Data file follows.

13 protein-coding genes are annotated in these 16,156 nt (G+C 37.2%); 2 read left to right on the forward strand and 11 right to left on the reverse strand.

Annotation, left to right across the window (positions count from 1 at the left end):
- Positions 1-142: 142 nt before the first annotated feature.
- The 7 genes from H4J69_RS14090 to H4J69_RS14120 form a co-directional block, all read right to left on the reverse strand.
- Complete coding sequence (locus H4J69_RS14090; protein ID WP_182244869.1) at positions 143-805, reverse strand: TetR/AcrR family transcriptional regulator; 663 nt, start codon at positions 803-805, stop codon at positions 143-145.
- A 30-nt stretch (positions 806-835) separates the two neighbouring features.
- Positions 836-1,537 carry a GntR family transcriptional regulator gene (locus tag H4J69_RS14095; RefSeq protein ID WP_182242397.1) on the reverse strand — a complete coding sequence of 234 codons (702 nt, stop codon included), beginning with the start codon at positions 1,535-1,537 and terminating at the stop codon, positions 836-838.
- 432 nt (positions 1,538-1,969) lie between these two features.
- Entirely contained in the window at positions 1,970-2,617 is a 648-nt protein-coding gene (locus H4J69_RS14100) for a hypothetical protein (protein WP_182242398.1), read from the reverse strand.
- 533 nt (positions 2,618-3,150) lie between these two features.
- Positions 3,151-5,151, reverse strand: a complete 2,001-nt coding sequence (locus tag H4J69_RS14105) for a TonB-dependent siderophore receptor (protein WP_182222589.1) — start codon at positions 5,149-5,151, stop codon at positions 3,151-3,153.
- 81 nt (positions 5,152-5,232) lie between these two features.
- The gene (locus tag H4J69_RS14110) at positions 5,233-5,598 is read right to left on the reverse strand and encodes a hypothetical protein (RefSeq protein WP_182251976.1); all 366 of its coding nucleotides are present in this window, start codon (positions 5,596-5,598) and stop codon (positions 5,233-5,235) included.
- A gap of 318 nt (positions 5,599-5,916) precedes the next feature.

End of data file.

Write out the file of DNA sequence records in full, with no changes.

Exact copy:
13 protein-coding genes are annotated in these 16,156 nt (G+C 37.2%); 2 read left to right on the forward strand and 11 right to left on the reverse strand.

Annotation, left to right across the window (positions count from 1 at the left end):
- Positions 1-142: 142 nt before the first annotated feature.
- The 7 genes from H4J69_RS14090 to H4J69_RS14120 form a co-directional block, all read right to left on the reverse strand.
- Complete coding sequence (locus H4J69_RS14090; protein ID WP_182244869.1) at positions 143-805, reverse strand: TetR/AcrR family transcriptional regulator; 663 nt, start codon at positions 803-805, stop codon at positions 143-145.
- A 30-nt stretch (positions 806-835) separates the two neighbouring features.
- Positions 836-1,537 carry a GntR family transcriptional regulator gene (locus tag H4J69_RS14095; RefSeq protein ID WP_182242397.1) on the reverse strand — a complete coding sequence of 234 codons (702 nt, stop codon included), beginning with the start codon at positions 1,535-1,537 and terminating at the stop codon, positions 836-838.
- 432 nt (positions 1,538-1,969) lie between these two features.
- Entirely contained in the window at positions 1,970-2,617 is a 648-nt protein-coding gene (locus H4J69_RS14100) for a hypothetical protein (protein WP_182242398.1), read from the reverse strand.
- 533 nt (positions 2,618-3,150) lie between these two features.
- Positions 3,151-5,151, reverse strand: a complete 2,001-nt coding sequence (locus tag H4J69_RS14105) for a TonB-dependent siderophore receptor (protein WP_182222589.1) — start codon at positions 5,149-5,151, stop codon at positions 3,151-3,153.
- 81 nt (positions 5,152-5,232) lie between these two features.
- The gene (locus tag H4J69_RS14110) at positions 5,233-5,598 is read right to left on the reverse strand and encodes a hypothetical protein (RefSeq protein WP_182251976.1); all 366 of its coding nucleotides are present in this window, start codon (positions 5,596-5,598) and stop codon (positions 5,233-5,235) included.
- A gap of 318 nt (positions 5,599-5,916) precedes the next feature.